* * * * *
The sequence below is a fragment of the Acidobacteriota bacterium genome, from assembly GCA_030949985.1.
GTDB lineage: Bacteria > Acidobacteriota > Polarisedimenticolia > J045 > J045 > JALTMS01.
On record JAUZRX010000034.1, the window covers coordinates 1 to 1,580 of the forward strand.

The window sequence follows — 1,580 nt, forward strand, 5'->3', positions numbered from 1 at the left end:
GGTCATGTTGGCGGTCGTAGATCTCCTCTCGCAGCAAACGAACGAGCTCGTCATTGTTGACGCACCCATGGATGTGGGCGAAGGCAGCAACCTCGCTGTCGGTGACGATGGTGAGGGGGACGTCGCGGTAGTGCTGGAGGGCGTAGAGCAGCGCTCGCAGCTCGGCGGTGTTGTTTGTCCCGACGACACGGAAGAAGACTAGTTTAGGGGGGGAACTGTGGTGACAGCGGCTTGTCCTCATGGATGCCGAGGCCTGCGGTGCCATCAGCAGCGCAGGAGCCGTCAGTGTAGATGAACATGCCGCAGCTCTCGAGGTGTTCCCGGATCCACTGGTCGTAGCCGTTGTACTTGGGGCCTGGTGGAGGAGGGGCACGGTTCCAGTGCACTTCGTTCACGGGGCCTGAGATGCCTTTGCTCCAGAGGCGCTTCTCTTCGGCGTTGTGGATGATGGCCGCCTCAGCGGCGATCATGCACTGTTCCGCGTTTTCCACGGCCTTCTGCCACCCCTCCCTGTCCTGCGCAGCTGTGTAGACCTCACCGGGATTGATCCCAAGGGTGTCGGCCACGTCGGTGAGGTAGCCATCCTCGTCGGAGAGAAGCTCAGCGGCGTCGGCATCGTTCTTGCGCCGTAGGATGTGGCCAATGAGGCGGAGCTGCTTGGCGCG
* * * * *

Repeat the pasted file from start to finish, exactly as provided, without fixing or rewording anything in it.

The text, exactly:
The sequence below is a fragment of the Acidobacteriota bacterium genome, from assembly GCA_030949985.1.
GTDB lineage: Bacteria > Acidobacteriota > Polarisedimenticolia > J045 > J045 > JALTMS01.
On record JAUZRX010000034.1, the window covers coordinates 1 to 1,580 of the forward strand.

The window sequence follows — 1,580 nt, forward strand, 5'->3', positions numbered from 1 at the left end:
GGTCATGTTGGCGGTCGTAGATCTCCTCTCGCAGCAAACGAACGAGCTCGTCATTGTTGACGCACCCATGGATGTGGGCGAAGGCAGCAACCTCGCTGTCGGTGACGATGGTGAGGGGGACGTCGCGGTAGTGCTGGAGGGCGTAGAGCAGCGCTCGCAGCTCGGCGGTGTTGTTTGTCCCGACGACACGGAAGAAGACTAGTTTAGGGGGGGAACTGTGGTGACAGCGGCTTGTCCTCATGGATGCCGAGGCCTGCGGTGCCATCAGCAGCGCAGGAGCCGTCAGTGTAGATGAACATGCCGCAGCTCTCGAGGTGTTCCCGGATCCACTGGTCGTAGCCGTTGTACTTGGGGCCTGGTGGAGGAGGGGCACGGTTCCAGTGCACTTCGTTCACGGGGCCTGAGATGCCTTTGCTCCAGAGGCGCTTCTCTTCGGCGTTGTGGATGATGGCCGCCTCAGCGGCGATCATGCACTGTTCCGCGTTTTCCACGGCCTTCTGCCACCCCTCCCTGTCCTGCGCAGCTGTGTAGACCTCACCGGGATTGATCCCAAGGGTGTCGGCCACGTCGGTGAGGTAGCCATCCTCGTCGGAGAGAAGCTCAGCGGCGTCGGCATCGTTCTTGCGCCGTAGGATGTGGCCAATGAGGCGGAGCTGCTTGGCGCG